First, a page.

Excerpted from the Brazil Career Guide
Visa processing times can be lengthy in some instances and applicants should plan on beginning the application process with the embassy or consulate serving their home country or region several weeks prior to the planned departure . Application procedures, processing time and fees depend on the type of visa required, the applicant’s nationality and the application requirements of the consulate. Foreign nationals who apply for visas should pay attention to specific notices and requirements for their country of origin and nationality. The applicant is encouraged to contact the embassy or consulate responsible for his/her place of residence and research specific requirements for the visa application.
Business Visas (VITEM II)
Foreign nationals visiting Brazil for business trips, except when the trips involve the provision of technical assistance, are eligible for VITEM-II temporary visas. It is required for business trips, including but not limited to meetings to discuss sales or purchases of goods and services; meetings to showcase materials, or to close export or import deals; meetings to evaluate ongoing operations or existing contracts; and meetings to explore investment opportunities, relocation and outsourcing. Business visa holders should not work in Brazil, even when there is no remuneration in Brazil, and even if the work occurs a short period of time.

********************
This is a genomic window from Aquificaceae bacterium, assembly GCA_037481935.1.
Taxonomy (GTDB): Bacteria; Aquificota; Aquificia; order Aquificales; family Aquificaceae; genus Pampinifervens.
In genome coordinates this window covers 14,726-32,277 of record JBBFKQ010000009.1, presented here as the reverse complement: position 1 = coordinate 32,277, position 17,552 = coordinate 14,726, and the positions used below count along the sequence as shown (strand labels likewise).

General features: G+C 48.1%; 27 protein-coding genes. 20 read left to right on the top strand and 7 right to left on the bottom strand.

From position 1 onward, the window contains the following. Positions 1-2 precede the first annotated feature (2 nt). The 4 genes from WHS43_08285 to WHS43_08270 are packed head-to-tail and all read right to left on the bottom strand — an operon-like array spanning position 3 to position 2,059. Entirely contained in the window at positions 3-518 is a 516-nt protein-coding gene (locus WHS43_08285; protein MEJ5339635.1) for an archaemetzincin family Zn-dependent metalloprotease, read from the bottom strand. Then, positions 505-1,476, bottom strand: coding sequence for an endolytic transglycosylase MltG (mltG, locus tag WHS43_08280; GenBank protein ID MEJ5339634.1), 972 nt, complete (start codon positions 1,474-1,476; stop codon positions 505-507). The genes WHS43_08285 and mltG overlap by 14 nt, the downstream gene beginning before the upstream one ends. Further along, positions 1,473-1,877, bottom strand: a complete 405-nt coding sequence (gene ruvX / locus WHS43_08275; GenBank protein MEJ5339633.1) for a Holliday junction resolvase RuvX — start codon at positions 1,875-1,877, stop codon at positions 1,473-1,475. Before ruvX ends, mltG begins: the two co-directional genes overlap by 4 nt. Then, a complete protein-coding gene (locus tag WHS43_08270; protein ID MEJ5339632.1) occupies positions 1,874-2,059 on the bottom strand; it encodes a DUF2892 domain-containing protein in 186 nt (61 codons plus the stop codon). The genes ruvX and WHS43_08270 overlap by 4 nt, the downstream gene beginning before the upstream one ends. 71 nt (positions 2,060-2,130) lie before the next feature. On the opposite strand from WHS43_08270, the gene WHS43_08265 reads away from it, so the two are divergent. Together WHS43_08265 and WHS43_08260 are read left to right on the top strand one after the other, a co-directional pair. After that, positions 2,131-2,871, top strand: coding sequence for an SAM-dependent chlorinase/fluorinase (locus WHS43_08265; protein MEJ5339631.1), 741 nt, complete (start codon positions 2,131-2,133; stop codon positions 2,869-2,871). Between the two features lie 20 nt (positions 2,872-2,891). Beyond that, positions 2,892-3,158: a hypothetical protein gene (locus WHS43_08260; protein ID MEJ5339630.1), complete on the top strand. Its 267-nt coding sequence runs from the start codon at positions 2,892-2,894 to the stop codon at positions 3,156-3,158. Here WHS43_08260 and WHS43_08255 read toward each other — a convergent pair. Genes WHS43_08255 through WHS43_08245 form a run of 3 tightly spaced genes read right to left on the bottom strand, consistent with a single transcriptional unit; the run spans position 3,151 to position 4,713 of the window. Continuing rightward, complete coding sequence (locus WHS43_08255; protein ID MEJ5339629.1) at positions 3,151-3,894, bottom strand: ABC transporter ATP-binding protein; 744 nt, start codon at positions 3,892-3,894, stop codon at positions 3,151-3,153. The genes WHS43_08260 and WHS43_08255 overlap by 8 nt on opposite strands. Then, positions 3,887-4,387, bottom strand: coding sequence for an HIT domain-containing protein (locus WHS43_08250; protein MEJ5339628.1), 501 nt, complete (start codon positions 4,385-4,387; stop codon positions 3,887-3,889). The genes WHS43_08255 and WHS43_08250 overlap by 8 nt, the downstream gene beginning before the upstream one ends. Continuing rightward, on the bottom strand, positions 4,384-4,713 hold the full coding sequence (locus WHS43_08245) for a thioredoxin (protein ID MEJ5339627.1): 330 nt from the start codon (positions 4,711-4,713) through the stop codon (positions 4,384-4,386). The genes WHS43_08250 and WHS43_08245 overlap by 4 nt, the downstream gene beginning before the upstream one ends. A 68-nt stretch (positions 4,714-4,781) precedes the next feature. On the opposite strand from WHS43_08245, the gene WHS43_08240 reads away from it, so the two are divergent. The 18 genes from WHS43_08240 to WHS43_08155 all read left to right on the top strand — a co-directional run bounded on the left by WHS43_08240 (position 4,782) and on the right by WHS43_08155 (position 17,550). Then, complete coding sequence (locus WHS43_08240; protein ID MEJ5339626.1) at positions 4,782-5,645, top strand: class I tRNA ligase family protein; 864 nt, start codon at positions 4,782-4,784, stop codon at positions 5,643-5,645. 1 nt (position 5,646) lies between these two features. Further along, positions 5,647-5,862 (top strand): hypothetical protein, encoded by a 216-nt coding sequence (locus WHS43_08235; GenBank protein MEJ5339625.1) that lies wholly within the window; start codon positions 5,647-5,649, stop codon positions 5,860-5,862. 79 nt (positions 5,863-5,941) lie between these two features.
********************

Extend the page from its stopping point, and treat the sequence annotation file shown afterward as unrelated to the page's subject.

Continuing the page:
Holders of this visa may not receive any form of payment from the company, must remain on the foreign company’s payroll and will be rendering services on behalf of the foreign company.
Work Visa/Permit (VITEM-V)
Foreign nationals providing research skills, technical assistance or professional services require a work permit (Autorização de Trabalho) approved by the Ministry of Labor and Employment. This visa is applied for by the prospective employer at the General Coordination for Immigration of the Ministry of Labor. The prospective employer should inform the applicant of the documents required according to the specific type of contract. Once the contract has been authorized, the embassy will be notified, and the visa can then be issued. Persons rendering technical assistance to companies in the Brazil should apply for temporary work visas in Brazil at the General Coordination of Immigration of the Ministry of Labor. To work for more than 90 days, a permanent working visa is required.
Student Visas (VITEM-IV)
A VITEM-IV visa is required to study in Brazil for all levels (primary, secondary, undergraduate, graduate or post-graduate) of academic studies and for technical school as a full-time student. VITEM-IV temporary visa holders may not be employed in the country.
To qualify for a student visa, the applicant must attend a minimum of three hours of lessons per day, five days per week. This information must be confirmed in a letter from the Brazilian school for the visa application. The applicant must be accepted to an educational institution within Brazil before applying for a VITEM-IV visa.
This is just a short sample of what you’ll find in over 100 pages of information in the complete Brazil Guide.